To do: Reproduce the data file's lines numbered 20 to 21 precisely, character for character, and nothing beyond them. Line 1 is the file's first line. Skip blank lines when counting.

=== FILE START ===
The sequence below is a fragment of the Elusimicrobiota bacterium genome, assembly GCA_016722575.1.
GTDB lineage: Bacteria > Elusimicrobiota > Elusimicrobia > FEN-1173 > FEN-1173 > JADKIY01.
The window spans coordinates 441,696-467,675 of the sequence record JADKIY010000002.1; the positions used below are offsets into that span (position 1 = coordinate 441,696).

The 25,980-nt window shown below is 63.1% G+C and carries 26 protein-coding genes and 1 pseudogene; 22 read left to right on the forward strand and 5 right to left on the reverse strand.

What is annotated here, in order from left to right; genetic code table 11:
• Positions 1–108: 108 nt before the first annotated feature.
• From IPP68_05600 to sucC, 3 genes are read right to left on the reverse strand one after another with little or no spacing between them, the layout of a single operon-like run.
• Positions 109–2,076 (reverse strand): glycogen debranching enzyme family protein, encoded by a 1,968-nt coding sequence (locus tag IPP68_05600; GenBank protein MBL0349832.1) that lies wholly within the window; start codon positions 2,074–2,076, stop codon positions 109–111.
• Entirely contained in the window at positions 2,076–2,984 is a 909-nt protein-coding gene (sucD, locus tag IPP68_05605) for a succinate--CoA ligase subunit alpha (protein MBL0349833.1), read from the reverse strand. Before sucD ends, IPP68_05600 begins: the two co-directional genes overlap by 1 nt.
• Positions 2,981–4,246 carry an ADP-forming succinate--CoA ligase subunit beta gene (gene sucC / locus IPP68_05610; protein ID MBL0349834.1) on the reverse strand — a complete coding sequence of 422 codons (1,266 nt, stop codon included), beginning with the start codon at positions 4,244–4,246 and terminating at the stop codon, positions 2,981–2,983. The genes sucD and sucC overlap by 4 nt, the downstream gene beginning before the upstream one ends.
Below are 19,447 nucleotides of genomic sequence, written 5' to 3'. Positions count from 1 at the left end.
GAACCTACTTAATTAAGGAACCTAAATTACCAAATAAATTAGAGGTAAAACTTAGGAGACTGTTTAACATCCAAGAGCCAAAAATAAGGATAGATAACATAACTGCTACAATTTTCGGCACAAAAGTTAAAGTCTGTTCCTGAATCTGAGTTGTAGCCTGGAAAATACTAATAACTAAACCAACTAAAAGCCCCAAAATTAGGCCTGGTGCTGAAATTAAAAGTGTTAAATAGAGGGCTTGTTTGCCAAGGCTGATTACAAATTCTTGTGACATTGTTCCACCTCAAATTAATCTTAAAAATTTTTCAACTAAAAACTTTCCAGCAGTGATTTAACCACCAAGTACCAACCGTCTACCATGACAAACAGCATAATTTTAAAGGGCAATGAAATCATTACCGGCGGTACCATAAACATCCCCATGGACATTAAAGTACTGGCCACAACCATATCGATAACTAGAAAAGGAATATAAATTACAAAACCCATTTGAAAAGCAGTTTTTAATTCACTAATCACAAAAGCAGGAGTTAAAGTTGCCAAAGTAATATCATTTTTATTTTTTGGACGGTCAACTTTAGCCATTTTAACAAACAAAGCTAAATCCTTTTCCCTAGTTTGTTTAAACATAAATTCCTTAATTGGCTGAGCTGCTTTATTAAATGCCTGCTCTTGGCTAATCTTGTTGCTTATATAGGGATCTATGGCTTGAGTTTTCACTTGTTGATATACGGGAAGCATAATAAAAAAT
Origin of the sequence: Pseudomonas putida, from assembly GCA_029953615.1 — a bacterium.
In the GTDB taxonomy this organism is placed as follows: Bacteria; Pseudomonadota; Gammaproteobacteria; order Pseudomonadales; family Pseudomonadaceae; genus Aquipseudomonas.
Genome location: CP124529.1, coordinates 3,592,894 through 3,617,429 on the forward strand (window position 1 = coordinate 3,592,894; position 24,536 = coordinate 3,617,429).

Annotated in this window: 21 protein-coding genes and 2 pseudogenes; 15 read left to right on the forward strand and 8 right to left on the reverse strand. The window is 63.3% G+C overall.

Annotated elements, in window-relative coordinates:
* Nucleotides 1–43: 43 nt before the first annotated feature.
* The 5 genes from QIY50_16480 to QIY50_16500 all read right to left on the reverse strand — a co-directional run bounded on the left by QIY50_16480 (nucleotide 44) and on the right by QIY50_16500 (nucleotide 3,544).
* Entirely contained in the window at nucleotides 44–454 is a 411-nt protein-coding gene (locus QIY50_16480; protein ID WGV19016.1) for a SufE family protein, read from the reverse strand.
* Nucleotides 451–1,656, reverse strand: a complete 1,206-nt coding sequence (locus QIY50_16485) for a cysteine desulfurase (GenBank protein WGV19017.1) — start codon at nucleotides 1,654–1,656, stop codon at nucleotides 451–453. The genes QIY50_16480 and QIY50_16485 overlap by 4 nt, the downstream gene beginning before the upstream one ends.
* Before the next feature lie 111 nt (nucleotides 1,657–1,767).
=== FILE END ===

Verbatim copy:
* Entirely contained in the window at nucleotides 44–454 is a 411-nt protein-coding gene (locus QIY50_16480; protein ID WGV19016.1) for a SufE family protein, read from the reverse strand.
* Nucleotides 451–1,656, reverse strand: a complete 1,206-nt coding sequence (locus QIY50_16485) for a cysteine desulfurase (GenBank protein WGV19017.1) — start codon at nucleotides 1,654–1,656, stop codon at nucleotides 451–453. The genes QIY50_16480 and QIY50_16485 overlap by 4 nt, the downstream gene beginning before the upstream one ends.